Cyberflashing – where someone sends a sexual image, usually a penis, to another without their consent – is not currently a criminal offence in England & Wales. It’s often not taken seriously, yet it’s the online version of physical flashing in the street, and it’s a growing problem. Many women experience cyberflashing as a gross violation and intrusion, often inducing real and paralysing fear. Urgent action is therefore needed to make clear that this conduct is harmful and serious, with criminalisation representing an important first step towards challenging these behaviours. This is the key question which is the focus of my current work with Kelly Johnson.
Public debate and calls for reform are increasing. I have been pleased to contribute to some of these discussions, including reports from the Reuters Foundation – ‘Gross and shocking’: Women call for new laws to stop cyber-flashing‘ – the Independent ‘The tip of the iceberg’: Cyber-flashing on trains ‘largely unreported’ despite huge rise in incidents‘ and Huffington Post: ‘Flashing And Flashing Can Be Equally Harmful.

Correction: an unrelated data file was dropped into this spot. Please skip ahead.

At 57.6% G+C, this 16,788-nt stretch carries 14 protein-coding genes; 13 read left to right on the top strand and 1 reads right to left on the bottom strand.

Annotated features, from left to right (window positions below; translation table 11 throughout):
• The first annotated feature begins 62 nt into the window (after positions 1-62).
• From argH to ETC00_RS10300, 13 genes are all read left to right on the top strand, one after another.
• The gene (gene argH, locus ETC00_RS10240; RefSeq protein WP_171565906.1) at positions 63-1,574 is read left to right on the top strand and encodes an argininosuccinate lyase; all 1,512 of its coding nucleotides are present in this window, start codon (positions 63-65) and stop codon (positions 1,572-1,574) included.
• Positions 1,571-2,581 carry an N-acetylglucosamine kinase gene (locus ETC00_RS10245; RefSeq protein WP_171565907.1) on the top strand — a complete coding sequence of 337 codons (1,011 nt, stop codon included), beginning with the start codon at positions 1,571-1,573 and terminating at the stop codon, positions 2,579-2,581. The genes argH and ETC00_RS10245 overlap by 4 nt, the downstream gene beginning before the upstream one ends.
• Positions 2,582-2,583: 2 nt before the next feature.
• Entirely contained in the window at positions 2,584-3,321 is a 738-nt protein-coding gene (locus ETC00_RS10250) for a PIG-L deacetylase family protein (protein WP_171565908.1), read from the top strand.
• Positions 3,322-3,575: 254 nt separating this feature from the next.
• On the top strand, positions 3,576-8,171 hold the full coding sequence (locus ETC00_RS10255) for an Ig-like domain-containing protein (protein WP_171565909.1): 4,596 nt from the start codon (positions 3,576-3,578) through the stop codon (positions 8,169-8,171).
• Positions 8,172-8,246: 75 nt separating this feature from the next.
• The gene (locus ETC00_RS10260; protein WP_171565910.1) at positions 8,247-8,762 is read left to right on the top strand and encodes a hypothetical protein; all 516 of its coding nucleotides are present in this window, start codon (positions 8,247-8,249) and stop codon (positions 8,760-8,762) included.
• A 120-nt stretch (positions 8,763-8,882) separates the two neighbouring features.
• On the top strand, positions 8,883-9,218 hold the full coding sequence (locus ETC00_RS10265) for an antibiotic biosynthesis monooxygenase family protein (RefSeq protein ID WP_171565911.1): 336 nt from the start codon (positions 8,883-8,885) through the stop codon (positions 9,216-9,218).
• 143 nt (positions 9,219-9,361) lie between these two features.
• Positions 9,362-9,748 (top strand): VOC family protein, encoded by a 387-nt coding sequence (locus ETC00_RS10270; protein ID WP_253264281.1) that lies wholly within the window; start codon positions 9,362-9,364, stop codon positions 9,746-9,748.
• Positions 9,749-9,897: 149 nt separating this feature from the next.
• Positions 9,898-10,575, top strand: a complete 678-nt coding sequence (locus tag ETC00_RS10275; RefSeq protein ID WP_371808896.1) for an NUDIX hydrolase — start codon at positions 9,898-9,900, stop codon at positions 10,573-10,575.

You can watch this video from the Reuters Foundation and hear from those who have experienced cyberflashing and why we need action:
Currently, I’m working with Kelly Johnson to develop comprehensive proposals for law and policy reform in this area. We are recommending a specific law to criminalise cyberflashing and you can read about our suggestions in our recent blog.